Engineers at SwRI's Engineering Dynamics Department will perform impact testing on thermal protection samples in support of an ongoing investigation of the breakup and subsequent loss of space shuttle Columbia and its crew last February. This work is being performed in conjunction with NASA and the Columbia Accident Investigation Board.

The tests will explore a theory that the accident was caused by damage that occurred when pieces of insulating foam broke away from the shuttle's expendable fuel tank and struck the left wing during the launch phase of the mission.

Sponsored by NASA, the tests will be performed during April-July in San Antonio using a large compressed-gas gun to propel various sizes of insulating foam samples at orbiter thermal protective structures that will be mounted at various angles of impact.

The gun, powered by nitrogen gas, will propel projectiles at speeds of nominally 700 feet per second, or about 500 miles per hour.

A large instrumentation suite will be employed on each test. Personnel from the Boeing Company will install and monitor strain gages, displacement transducers, load cells and accelerometers. SwRI will field six high-speed video cameras to document the impact events.

SwRI automated surveillance systems use machine intelligence

Engineers at SwRI are applying unique capabilities that can heighten security and improve surveillance for commercial security, motor safety and homeland security operations. By combining real-time image processing and machine perception to traditional video surveillance methods, the systems can analyze video feeds from multiple surveillance cameras to automatically detect vehicles, packages and moving objects such as people and animals.

"Current surveillance systems rely on operators to observe multiple monitors and screens for unusual incidents," said Dr. Brent M. Nowak, manager of automation engineering in the SwRI Automation and Data Systems Division. "In these cases, the amount of video data generated can be so overwhelming that the operator could become lax and fail to notice an incident until some time after it occurs, or fail to notice it altogether. The SwRI automated system significantly reduces the volume of data monitored by operators by sounding an alarm only when it automatically detects an incident."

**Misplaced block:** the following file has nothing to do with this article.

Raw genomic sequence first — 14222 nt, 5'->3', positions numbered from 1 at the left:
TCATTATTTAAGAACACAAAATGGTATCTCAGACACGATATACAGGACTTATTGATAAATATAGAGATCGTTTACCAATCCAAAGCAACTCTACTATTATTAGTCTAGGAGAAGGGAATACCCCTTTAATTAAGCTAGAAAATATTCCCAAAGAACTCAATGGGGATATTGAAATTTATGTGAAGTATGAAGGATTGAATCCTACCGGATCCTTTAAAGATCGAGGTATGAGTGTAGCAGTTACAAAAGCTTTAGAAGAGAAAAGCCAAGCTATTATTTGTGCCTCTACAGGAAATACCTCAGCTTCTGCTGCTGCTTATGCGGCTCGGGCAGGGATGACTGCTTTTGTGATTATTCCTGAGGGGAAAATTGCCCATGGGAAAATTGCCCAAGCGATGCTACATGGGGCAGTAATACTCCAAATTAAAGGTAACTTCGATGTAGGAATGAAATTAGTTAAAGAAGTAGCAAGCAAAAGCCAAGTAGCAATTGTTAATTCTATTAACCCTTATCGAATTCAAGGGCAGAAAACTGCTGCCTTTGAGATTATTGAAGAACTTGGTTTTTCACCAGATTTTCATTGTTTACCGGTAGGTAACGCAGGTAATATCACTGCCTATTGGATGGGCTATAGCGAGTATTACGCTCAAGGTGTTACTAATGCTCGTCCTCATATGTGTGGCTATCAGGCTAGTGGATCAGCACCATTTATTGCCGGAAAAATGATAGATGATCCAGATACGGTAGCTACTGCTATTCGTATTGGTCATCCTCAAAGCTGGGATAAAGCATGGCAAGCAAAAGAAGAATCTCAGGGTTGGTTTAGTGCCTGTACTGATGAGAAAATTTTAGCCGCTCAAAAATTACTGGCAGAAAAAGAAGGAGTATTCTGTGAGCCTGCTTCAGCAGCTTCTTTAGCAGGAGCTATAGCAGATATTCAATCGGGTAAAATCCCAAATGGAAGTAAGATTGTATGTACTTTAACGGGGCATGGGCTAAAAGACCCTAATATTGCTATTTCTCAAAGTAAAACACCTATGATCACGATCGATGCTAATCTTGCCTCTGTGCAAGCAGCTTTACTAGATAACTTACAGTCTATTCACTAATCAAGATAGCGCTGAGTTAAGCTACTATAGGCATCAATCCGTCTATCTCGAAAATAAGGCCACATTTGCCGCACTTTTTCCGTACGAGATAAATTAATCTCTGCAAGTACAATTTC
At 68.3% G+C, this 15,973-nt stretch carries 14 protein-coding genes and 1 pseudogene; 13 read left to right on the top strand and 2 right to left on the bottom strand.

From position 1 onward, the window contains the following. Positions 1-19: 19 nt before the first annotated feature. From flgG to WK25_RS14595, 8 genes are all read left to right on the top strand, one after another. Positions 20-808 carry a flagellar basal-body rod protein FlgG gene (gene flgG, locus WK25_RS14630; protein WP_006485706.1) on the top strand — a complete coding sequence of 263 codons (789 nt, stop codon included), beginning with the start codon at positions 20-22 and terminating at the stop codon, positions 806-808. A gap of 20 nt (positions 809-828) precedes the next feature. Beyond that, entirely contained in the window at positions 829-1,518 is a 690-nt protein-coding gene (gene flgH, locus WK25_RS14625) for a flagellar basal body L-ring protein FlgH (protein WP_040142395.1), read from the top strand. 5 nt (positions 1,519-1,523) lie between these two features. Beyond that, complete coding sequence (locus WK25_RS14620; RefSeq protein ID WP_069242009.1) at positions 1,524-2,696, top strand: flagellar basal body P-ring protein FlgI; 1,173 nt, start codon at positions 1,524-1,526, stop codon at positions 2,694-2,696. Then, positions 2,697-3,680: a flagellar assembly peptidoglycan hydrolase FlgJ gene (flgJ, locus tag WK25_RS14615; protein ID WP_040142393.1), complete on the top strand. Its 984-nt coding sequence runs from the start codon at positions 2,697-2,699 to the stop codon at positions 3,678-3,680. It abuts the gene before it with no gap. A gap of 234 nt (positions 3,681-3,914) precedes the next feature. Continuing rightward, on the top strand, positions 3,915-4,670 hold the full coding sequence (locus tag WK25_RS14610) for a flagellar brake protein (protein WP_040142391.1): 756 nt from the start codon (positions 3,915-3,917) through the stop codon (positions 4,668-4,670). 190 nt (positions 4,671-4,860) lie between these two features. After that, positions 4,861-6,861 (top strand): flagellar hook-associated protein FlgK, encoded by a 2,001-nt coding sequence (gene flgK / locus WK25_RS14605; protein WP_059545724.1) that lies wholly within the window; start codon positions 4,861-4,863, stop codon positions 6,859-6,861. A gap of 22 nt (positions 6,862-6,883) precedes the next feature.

The system, developed using internal research funds, also provides capabilities not available from other systems, such as instant replay, enabling security personnel to more effectively monitor large areas and handle complex images. Other video motion detection systems use more simplistic approaches to detect incidents and are prone to false triggers from moving foliage, passing headlights, cloud shadows and more. This limits their effectiveness primarily to highly constrained environments.

"Our system uses algorithms that incorporate temporal processing and model-based analysis so the system recognizes motions normal to that scenario, such as people and vehicles," Nowak said. "The system also disregards or overcomes false triggers caused by moving foliage and shadows and can effectively detect stationary objects left at the scene, such as packages and suitcases."

The SwRI system can be used for:

Perimeter security. Used at large or small facilities, the system can automatically alert security personnel to the presence of people
or vehicles.

Interior security. In hallways, corridors, rooms, courtyards, parking areas and other closed spaces, surveillance cameras can be multiplexed for display only when monitored zones are occupied.

Under-vehicle surveillance. Images of automobile undercarriages can be analyzed to automatically detect attached packages that could contain explosive devices or other contraband. (See photo series at right).

Motor and pedestrian safety. The presence of large animals or joggers can be automatically detected and combined with systems that would alert passing motorists.

Data acquisition. The system can monitor, quantify and log pedestrian or vehicle traffic patterns to help optimize the layout of facilities.

The basic system includes cameras, a computer and SwRI-designed automated video security software that could be used with some existing surveillance systems. Automated surveillance capabilities can be further enhanced with a number of optional components, such as computer-operated pan/tilt/zoom cameras; thermal infrared cameras for night vision and adverse weather conditions; visible or near-infrared illuminators for night vision with conventional cameras; and image intensifiers for long-range night vision with conventional cameras.

Other optional components and applications include long-range infrared/visible wavelength optics for perimeter surveillance of large facilities, remote monitoring of facilities and transmissions from remote sites over wireless communications networks. The system can also be configured to work with mobile platforms, such as autonomous land or aerial vehicles carrying surveillance cameras and optional analysis computers.

For more information about SwRI's automated surveillance systems, visit videosurveillance.swri.org.

Published in the Spring 2003 issue of Technology Today®, published by Southwest Research Institute. For more information, contact Joe Fohn.